The Net Tightens on George W. Bush

During George W. Bush's reign as U.S. president the CIA routinely used Shannon airport as they crisscrossed the world kidnapping and torturing. Bush has admitted that he personally authorised waterboarding, which is an act of torture and a crime under U.S. and international law. To date nothing has been done in the U.S. to investigate the circumstances in which torture was used by the Bush administration. Similarly nothing has been done in Ireland to investigate why and how Shannon was made available to the torture crews.

Bush claimed that the use of waterboarding "saved lives". However as Philippe Sands QC professor of law at University College London and author of Torture Team said in a Guardian article last November there is not a shred of evidence to support that claim. It is a claim, as Sands says, that falls into the same category as the bogus intelligence relied on to justify war in Iraq.

On February 7 two torture victims were to have filed criminal complaints for torture against Bush in Geneva, to coincide with his arrival to speak at an event there on February 12th.  On the eve of the filing of the complaints, Bush cancelled his trip.  Swiss law requires the presence of the alleged torturer on Swiss soil before a preliminary investigation can be open however, so the complaints could not be filed after Bush cancelled as the basis for jurisdiction no longer existed.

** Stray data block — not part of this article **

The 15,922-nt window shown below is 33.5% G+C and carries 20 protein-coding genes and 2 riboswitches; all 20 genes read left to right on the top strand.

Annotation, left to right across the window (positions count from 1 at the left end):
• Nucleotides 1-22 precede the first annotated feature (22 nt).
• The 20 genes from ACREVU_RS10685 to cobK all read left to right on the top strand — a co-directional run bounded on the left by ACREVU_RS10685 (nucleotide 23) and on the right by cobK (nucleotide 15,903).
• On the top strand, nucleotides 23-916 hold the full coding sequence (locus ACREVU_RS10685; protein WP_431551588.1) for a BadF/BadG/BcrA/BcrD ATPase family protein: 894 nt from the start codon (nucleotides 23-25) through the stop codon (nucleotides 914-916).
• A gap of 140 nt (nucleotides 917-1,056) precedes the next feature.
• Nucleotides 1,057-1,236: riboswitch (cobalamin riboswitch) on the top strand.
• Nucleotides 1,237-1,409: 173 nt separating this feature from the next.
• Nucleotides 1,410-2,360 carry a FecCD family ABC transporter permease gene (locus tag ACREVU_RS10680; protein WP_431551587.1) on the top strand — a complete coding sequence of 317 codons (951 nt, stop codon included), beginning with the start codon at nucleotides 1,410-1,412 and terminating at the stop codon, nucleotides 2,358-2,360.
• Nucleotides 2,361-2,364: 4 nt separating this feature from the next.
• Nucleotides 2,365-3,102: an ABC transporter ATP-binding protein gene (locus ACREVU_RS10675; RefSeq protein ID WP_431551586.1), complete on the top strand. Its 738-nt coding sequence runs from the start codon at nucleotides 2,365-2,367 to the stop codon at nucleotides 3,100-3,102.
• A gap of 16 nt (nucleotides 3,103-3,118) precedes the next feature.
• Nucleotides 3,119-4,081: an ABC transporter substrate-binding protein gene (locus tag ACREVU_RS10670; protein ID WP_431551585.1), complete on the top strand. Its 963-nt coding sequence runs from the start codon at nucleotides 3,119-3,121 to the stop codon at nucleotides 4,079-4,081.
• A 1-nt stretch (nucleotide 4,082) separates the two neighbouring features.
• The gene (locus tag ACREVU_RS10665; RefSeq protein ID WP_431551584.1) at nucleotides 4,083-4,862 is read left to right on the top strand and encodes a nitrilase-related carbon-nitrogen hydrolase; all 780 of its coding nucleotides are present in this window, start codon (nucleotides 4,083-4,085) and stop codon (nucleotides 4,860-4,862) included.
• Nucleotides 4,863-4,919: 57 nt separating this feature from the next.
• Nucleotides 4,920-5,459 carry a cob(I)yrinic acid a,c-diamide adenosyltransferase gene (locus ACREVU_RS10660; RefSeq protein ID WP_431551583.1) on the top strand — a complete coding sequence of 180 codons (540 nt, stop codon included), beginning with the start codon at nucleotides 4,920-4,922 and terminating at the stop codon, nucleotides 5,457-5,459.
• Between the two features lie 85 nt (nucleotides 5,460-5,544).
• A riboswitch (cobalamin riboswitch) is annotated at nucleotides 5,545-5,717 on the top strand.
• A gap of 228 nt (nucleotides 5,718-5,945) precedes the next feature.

These two complaints are now part of a larger effort to ensure accountability for torturers, including former U.S. officials. On Monday February 7 the Centre for Constitutional Rights in New York released the "Preliminary Bush Torture Indictment."   This document presents fundamental aspects of the case against George Bush for torture, and a preliminary legal analysis of his liability for torture and a response to some anticipated defenses. The exhibit list contains references to more than 2,500 pages of supporting material.

The Bush Torture Indictment, the official "letter of denunciation" summarizing the case and other materials are available here.

In addition to filing the first cases representing men detained at Guantánamo, the Center for Constitutional Rights has also filed universal jurisdiction cases seeking accountability for torture by Bush administration officials in Germany and France. It has also submitted expert opinions and other documentation to ongoing cases in Spain in collaboration with the European Center for Constitutional and Human Rights (ECCHR).

Katherine Gallagher, Senior Staff Attorney at CCR and Vice President of the International Federation for Human Rights (FIDH) is quoted on as saying "Waterboarding is torture, and Bush has admitted, without any sign of remorse, that he approved its use," She went on to explain "The reach of the Convention Against Torture is wide – this case is prepared and will be waiting for him wherever he travels next. Torturers – even if they are former presidents of the United States – must be held to account and prosecuted. Impunity for Bush must end."

Bush had ultimate responsibility for authorizing the torture of thousands of people in Guantánamo and secret CIA black sites around the world.  All states are obliged to prosecute such torturers and Ireland is no exception. It has ratified the Convention Against Torture and has enacted the Criminal Justice (United Nations Convention against Torture) Act 2000. The main purporse of this Act was to create statutory offence of torture with extra-territorial jurisdiction.

Shannonwatch will be working with others to ensure that this Act is called into effect if George W. Bush ever sets foot in Ireland.

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